Dear Educators, Parents and Community Stakeholders,
November 6, 2013, marks the second annual release of the A-F School Grading system. Adopted into law by the Oklahoma Legislature in 2011, it is designed to incentivize schools to strive
for and reach high levels of college- and career-readiness. Unlike previous systems of school accountability, this initiative shows how students within a school are meeting or advancing toward grade-level academic standards in a framework that anyone can understand. As this is still a relatively new system, however, we must ensure that the A-F system is both understandable and interpreted appropriately. Therefore, it is important to have a clear idea of what it is — and isn’t — intended to measure.
The A-F Report Card is:
• An indicator of the percentage of students, regardless of background, within a school who are currently meeting or exceeding grade-level academic standards.
• An indicator of the percentage of students (particularly the lower performing students) who are at least making significant progress toward meeting grade-level academic standards.
• An indicator of whether schools are exceeding expectations in terms of school attendance, high school graduation, etc. (via the awarding of bonus points).
The A-F Report Card is not:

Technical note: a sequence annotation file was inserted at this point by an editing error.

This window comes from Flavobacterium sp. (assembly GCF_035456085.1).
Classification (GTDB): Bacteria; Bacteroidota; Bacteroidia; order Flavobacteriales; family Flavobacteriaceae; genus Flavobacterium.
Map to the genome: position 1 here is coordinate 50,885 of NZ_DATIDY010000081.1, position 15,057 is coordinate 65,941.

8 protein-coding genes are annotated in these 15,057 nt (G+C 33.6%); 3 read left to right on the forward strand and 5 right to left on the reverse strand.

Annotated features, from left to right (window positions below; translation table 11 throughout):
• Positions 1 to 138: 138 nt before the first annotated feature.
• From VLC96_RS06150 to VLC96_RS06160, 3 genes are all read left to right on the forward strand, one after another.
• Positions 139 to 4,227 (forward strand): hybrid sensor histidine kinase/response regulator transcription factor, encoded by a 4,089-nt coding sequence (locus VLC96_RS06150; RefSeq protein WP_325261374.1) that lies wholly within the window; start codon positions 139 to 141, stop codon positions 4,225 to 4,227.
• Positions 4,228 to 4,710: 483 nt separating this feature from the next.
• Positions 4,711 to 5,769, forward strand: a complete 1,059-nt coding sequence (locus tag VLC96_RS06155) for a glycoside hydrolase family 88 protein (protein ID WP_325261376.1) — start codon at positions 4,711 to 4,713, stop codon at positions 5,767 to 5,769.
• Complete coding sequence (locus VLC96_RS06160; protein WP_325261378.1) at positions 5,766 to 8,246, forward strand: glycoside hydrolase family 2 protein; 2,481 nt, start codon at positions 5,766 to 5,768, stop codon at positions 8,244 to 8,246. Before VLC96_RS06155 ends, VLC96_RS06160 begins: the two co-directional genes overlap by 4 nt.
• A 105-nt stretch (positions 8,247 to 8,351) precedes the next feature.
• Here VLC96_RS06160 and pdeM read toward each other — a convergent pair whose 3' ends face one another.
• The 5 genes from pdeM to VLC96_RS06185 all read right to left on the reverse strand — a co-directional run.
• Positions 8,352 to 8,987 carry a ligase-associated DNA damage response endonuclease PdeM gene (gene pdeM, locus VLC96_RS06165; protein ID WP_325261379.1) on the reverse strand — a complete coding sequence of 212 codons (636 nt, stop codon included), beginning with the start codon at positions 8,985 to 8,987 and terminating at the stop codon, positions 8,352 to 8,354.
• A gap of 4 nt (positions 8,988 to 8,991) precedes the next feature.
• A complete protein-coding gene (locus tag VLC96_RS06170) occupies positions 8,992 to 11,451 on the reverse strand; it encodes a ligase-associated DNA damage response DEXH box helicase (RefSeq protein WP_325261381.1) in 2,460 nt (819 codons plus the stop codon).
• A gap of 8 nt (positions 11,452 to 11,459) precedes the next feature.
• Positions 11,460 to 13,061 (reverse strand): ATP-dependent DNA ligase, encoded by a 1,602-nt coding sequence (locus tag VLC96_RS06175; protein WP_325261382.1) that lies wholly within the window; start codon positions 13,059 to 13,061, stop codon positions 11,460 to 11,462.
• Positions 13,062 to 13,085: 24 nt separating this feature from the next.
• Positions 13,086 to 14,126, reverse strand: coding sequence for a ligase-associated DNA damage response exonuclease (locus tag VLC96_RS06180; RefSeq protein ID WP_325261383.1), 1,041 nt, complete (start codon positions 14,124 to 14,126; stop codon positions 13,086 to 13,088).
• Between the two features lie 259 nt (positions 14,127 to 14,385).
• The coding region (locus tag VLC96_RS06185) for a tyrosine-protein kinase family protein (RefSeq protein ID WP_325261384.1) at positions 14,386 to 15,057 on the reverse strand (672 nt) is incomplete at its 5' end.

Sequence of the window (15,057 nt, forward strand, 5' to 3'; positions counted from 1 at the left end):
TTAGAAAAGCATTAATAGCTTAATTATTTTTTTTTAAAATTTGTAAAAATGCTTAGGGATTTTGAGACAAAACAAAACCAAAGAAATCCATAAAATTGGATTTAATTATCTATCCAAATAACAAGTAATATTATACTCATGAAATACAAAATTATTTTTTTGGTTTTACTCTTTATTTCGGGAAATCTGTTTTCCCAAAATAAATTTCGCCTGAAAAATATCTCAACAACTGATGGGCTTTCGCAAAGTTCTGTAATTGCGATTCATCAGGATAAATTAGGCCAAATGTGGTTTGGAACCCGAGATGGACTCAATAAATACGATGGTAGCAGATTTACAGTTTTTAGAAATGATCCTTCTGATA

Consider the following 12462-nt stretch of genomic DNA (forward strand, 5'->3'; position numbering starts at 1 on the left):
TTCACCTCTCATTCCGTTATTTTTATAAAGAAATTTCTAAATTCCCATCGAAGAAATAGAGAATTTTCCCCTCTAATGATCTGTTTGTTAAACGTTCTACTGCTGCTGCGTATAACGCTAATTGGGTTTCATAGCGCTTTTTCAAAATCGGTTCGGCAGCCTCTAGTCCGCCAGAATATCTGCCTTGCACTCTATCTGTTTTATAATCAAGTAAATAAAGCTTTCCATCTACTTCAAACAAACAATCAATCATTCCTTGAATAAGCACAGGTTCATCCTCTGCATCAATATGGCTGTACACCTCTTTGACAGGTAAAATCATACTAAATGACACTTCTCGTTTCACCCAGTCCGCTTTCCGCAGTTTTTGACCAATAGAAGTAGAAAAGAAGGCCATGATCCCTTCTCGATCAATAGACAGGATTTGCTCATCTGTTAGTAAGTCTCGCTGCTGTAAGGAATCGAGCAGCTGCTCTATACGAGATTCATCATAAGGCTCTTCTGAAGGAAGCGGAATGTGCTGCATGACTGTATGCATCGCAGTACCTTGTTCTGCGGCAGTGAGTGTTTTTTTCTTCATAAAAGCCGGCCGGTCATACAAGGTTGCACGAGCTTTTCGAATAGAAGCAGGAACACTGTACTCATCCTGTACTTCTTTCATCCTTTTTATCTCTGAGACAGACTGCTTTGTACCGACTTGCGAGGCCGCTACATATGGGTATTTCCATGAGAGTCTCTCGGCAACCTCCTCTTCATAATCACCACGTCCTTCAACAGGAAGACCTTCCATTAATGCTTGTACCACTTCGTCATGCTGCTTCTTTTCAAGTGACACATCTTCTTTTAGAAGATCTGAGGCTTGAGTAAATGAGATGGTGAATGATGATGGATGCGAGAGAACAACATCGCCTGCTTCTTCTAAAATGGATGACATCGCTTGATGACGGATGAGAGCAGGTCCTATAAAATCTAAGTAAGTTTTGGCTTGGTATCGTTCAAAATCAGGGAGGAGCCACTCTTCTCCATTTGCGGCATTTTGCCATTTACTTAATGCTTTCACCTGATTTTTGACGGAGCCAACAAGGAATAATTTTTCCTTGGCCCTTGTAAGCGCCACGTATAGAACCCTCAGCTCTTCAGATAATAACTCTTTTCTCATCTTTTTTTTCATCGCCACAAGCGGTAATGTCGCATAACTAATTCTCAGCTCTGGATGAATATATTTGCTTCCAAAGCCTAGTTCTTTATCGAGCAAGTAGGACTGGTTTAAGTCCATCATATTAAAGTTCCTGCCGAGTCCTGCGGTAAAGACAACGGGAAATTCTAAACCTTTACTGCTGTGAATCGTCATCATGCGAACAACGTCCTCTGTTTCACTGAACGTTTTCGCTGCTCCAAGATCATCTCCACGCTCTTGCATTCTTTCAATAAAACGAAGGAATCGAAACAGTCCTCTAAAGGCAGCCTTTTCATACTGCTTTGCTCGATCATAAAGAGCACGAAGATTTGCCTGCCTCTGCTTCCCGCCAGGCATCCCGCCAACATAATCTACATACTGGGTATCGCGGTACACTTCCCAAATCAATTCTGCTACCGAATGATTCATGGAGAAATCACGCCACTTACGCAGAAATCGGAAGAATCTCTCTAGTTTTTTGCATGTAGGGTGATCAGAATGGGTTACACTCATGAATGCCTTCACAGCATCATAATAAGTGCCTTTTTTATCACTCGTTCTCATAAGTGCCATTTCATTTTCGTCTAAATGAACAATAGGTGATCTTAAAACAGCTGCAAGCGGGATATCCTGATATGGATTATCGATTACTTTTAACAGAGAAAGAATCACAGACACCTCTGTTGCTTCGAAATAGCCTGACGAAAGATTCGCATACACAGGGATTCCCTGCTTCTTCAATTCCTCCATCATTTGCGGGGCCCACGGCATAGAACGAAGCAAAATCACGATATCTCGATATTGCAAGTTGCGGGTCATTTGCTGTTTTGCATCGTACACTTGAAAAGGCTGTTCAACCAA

• A measure of the “school” or “teacher” effect on student learning.
• A statement about a school’s overall quality of services provided.
In other words, much like a student report card, the A-F grade tells us how students at a particular school are doing, but not necessarily why.
Finally, substantial changes to state law have made this year’s report card very different from the one released in 2012. In addition to how student performance and growth are calculated, data that had fallen under “Whole School Improvement” is now reported as bonus points. Simply put, the 2013 grades place more emphasis on student achievement and student growth than did 2012 report cards. Because of this, the overall letter grades on the 2013 report card are not directly comparable to last year’s results. The progress of students at a particular school can be seen in the “growth” section of this year’s report card as the percentage of students who either moved toward, or maintained, grade-level proficiency. Oklahoma’s A-F School Grading System is based on the belief that parents and communities should be able to quickly and easily determine how students in their local schools are performing. The report cards should spur constructive and positive conversation between educators and parents. School districts need parental and community support to help students achieve their full potential. Through the work, commitment and cooperation of us all – teacher, administrator, parent, student and the local community – our schools stand a much better chance of being the best they can possibly be.